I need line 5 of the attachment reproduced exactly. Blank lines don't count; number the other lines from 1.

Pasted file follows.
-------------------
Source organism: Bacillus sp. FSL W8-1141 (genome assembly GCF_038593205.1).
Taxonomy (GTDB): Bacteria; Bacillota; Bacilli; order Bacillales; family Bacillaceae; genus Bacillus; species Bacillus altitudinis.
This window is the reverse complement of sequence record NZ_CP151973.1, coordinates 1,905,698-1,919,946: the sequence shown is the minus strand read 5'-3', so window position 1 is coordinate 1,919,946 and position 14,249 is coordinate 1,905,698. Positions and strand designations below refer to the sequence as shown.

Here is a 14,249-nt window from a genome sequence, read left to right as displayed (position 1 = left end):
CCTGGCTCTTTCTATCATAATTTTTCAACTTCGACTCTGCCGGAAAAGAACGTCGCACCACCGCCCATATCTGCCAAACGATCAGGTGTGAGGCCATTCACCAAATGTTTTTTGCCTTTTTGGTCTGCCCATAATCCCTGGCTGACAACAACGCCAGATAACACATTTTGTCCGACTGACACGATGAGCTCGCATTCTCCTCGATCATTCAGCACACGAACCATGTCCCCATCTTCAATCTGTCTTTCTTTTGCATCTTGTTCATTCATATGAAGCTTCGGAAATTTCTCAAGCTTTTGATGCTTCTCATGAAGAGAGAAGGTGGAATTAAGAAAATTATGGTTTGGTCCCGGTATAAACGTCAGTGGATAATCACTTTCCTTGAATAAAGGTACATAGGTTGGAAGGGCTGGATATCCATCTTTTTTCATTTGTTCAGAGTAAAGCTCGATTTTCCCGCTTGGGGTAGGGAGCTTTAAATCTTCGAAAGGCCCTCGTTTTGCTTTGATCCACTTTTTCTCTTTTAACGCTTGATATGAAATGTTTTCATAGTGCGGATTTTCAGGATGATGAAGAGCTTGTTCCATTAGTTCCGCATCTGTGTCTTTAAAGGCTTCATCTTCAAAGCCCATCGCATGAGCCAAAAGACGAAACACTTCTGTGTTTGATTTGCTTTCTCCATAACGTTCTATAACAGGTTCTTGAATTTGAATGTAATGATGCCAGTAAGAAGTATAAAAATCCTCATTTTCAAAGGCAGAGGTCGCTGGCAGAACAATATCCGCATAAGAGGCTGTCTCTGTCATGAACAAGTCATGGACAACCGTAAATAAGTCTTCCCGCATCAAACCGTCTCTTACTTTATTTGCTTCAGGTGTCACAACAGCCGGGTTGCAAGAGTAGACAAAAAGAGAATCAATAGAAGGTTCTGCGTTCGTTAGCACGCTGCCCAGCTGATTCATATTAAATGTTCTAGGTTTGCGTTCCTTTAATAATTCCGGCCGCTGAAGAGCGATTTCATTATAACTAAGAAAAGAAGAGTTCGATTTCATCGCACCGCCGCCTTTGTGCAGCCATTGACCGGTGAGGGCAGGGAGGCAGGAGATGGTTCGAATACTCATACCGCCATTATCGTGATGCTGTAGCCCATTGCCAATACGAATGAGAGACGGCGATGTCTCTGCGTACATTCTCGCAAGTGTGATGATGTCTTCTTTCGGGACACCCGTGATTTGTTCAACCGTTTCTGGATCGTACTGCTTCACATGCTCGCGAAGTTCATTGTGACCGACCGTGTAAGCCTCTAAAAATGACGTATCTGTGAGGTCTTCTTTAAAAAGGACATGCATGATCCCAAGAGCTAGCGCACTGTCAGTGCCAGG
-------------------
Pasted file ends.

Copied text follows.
CCTGGCTCTTTCTATCATAATTTTTCAACTTCGACTCTGCCGGAAAAGAACGTCGCACCACCGCCCATATCTGCCAAACGATCAGGTGTGAGGCCATTCACCAAATGTTTTTTGCCTTTTTGGTCTGCCCATAATCCCTGGCTGACAACAACGCCAGATAACACATTTTGTCCGACTGACACGATGAGCTCGCATTCTCCTCGATCATTCAGCACACGAACCATGTCCCCATCTTCAATCTGTCTTTCTTTTGCATCTTGTTCATTCATATGAAGCTTCGGAAATTTCTCAAGCTTTTGATGCTTCTCATGAAGAGAGAAGGTGGAATTAAGAAAATTATGGTTTGGTCCCGGTATAAACGTCAGTGGATAATCACTTTCCTTGAATAAAGGTACATAGGTTGGAAGGGCTGGATATCCATCTTTTTTCATTTGTTCAGAGTAAAGCTCGATTTTCCCGCTTGGGGTAGGGAGCTTTAAATCTTCGAAAGGCCCTCGTTTTGCTTTGATCCACTTTTTCTCTTTTAACGCTTGATATGAAATGTTTTCATAGTGCGGATTTTCAGGATGATGAAGAGCTTGTTCCATTAGTTCCGCATCTGTGTCTTTAAAGGCTTCATCTTCAAAGCCCATCGCATGAGCCAAAAGACGAAACACTTCTGTGTTTGATTTGCTTTCTCCATAACGTTCTATAACAGGTTCTTGAATTTGAATGTAATGATGCCAGTAAGAAGTATAAAAATCCTCATTTTCAAAGGCAGAGGTCGCTGGCAGAACAATATCCGCATAAGAGGCTGTCTCTGTCATGAACAAGTCATGGACAACCGTAAATAAGTCTTCCCGCATCAAACCGTCTCTTACTTTATTTGCTTCAGGTGTCACAACAGCCGGGTTGCAAGAGTAGACAAAAAGAGAATCAATAGAAGGTTCTGCGTTCGTTAGCACGCTGCCCAGCTGATTCATATTAAATGTTCTAGGTTTGCGTTCCTTTAATAATTCCGGCCGCTGAAGAGCGATTTCATTATAACTAAGAAAAGAAGAGTTCGATTTCATCGCACCGCCGCCTTTGTGCAGCCATTGACCGGTGAGGGCAGGGAGGCAGGAGATGGTTCGAATACTCATACCGCCATTATCGTGATGCTGTAGCCCATTGCCAATACGAATGAGAGACGGCGATGTCTCTGCGTACATTCTCGCAAGTGTGATGATGTCTTCTTTCGGGACACCCGTGATTTGTTCAACCGTTTCTGGATCGTACTGCTTCACATGCTCGCGAAGTTCATTGTGACCGACCGTGTAAGCCTCTAAAAATGACGTATCTGTGAGGTCTTCTTTAAAAAGGACATGCATGATCCCAAGAGCTAGCGCACTGTCAGTGCCAGG